The researchers gained insight into the lifestyle and diet of two indirectly related groups.
Dr. Kaare Lund Rasmussen, professor of archeometry at the University of Southern Denmark, and his colleagues conducted a study looking at the bones of different people from Montella Italy and Danish Svennborg, who lived in the 17th century. The remains of both groups of people were found during excavations at the site of private chapels. The only thing that united them, besides the time in which they lived, were some connections with Franciscan monks.
Based on the amount of strontium, barium, lead, copper, mercury and other elements in the bones of people, the researchers made indirect conclusions about their lifestyle and diet.
In total, the authors of the work studied the remains of 69 people: 17 of them were representatives of the nobility in Montell and were buried near the chapel, 34 people were buried near a nearby monastery and were either monks or commoners, 7 remains belonged to Danish nobles and 14 more residents of Svennborg.
Rasmussen said that the Danes did not cook in copper pots, while the Italians "did it diligently, regardless of their social status." This is evidenced by a small amount of copper that entered the body along with food and accumulated in the bones of people from Montella.
The levels of strontium and barium in the bones of the nobles were much lower compared to the common inhabitants, which suggests that they ate more meat, while the commoners ate mostly standard cereals, cereals and stews.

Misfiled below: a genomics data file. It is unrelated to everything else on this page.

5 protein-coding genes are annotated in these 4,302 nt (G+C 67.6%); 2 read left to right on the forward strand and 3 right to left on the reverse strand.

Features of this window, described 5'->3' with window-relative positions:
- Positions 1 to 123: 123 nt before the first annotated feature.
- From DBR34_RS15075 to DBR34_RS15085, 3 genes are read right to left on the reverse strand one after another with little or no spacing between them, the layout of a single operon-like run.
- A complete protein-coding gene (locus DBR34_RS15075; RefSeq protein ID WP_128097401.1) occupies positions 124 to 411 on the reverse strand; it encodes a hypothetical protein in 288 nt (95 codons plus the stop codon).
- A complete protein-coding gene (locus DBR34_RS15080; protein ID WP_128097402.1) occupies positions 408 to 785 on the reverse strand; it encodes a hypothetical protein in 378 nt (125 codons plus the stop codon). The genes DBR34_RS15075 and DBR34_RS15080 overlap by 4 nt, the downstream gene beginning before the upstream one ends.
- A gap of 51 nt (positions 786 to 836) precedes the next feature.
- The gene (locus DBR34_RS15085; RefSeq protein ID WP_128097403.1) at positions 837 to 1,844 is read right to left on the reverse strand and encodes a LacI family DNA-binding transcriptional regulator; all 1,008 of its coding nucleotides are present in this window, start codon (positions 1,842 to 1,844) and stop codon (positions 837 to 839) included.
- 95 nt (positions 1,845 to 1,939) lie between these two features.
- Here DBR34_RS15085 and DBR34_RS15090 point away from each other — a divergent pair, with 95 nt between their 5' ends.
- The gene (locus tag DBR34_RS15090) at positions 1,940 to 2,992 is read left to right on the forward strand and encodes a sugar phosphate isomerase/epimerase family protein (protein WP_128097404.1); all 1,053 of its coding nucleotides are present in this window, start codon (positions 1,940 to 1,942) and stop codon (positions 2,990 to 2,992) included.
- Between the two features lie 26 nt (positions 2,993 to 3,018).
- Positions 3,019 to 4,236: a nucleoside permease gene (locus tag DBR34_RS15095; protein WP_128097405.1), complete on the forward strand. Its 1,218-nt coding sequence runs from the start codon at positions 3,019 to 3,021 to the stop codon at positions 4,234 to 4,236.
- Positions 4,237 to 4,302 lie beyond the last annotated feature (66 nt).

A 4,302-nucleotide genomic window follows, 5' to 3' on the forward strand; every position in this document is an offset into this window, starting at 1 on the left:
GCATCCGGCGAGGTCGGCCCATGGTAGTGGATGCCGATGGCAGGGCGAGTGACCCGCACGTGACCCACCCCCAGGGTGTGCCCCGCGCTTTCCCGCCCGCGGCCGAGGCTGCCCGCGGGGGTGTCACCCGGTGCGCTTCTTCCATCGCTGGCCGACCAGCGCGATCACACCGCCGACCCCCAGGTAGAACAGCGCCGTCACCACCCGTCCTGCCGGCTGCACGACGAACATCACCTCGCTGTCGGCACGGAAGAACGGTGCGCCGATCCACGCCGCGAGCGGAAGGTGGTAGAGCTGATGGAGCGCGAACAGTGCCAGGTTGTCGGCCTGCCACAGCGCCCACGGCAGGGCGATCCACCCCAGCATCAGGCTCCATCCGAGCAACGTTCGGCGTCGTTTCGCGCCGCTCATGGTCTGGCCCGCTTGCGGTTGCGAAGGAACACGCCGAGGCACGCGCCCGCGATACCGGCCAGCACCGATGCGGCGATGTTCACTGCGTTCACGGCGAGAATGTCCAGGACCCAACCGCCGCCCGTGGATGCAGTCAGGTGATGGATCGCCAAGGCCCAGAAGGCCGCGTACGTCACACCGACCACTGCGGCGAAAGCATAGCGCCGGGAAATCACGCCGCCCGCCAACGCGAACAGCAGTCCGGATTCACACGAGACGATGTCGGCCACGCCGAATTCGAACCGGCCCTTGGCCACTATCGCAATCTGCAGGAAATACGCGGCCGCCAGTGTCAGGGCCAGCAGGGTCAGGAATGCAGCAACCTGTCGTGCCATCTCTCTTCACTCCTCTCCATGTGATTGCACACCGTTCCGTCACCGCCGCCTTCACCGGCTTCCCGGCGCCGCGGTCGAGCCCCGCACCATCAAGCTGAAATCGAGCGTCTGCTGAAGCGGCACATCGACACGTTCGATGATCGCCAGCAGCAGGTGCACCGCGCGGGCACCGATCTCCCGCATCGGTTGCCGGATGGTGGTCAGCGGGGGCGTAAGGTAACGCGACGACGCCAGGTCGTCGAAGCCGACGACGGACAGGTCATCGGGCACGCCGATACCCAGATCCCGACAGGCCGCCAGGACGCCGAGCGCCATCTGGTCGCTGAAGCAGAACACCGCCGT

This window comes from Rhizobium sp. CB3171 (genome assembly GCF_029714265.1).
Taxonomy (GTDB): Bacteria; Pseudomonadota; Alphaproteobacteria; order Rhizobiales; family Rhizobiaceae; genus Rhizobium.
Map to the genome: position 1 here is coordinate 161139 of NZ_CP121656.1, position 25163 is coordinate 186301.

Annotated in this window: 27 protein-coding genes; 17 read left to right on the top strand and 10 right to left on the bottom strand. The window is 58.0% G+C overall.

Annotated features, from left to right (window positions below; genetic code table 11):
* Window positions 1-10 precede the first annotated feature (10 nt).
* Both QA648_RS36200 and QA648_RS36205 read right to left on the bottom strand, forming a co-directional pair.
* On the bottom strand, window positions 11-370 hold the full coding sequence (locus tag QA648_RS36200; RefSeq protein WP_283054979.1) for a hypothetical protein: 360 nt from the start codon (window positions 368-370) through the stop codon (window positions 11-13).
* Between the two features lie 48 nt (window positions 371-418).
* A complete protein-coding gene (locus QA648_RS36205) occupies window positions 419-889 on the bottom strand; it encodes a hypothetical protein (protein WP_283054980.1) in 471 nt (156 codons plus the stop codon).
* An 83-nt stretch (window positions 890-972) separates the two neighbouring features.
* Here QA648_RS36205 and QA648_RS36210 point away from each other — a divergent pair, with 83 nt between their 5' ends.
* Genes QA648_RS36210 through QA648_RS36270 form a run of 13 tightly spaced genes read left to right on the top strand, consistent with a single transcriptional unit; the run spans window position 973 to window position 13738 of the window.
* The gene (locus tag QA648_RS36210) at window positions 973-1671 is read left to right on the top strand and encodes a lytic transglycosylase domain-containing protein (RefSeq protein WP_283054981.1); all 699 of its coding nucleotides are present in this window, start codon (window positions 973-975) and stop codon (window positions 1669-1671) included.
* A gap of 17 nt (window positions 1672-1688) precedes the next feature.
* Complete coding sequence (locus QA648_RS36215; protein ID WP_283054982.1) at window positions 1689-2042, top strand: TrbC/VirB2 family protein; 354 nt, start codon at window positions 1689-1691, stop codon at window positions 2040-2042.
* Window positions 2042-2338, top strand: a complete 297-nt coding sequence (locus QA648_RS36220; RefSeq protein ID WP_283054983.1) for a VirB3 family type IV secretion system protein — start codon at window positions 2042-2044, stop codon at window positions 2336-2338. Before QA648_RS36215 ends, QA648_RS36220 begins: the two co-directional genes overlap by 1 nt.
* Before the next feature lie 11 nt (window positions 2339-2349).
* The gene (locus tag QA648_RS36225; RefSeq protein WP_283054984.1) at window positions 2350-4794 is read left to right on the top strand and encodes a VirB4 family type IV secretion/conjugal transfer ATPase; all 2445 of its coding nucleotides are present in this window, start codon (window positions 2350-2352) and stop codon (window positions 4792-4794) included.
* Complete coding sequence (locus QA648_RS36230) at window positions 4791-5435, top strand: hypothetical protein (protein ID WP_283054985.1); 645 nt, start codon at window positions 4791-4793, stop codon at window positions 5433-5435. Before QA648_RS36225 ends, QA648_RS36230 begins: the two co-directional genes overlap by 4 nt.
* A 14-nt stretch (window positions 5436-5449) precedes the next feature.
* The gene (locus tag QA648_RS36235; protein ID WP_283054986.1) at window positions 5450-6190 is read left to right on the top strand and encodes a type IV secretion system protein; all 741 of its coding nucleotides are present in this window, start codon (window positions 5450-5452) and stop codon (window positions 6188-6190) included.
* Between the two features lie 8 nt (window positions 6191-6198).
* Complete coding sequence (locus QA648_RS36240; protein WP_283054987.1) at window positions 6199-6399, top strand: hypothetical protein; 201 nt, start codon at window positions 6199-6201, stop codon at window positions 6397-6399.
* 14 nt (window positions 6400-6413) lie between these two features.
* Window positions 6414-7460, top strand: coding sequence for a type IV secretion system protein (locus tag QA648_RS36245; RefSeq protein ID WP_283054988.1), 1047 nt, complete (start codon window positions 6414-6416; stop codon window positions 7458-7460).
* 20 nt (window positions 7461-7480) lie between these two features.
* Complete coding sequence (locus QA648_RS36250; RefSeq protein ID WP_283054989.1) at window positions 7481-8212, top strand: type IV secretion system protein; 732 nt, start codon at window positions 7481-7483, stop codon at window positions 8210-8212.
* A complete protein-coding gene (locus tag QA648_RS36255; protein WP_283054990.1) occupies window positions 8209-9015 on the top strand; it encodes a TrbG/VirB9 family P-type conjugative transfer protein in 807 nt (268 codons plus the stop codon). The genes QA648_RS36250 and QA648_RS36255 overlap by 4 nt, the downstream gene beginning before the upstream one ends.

Hardenberg Chapel in Svendborg, where the remains of Danish nobles were found. It was probably built at the end of the 16th century and destroyed in 1876 during the construction of a railway in this place.
When we talk about mercury and lead in a medieval context, we usually associate these metals with alchemists, however, the nobles of the 17th century were everywhere surrounded by these substances.
Earlier studies have shown that high lead concentrations in bone samples tend to indicate high social status. According to Rasmussen, the ancient Romans, wealthy Germans and Danes in the Middle Ages "could have been more or less constantly exposed to lead poisoning by consuming too much food and drink that came into contact with this metal."
Mercury was a widely trusted treatment for leprosy and syphilis in those days. Research shows that some of the noble members of the Italian family used mercury, while none of the samples from the Italian monastery showed any trace of this substance. In contrast, the study found that in Denmark both social groups had equal access to medicines containing mercury.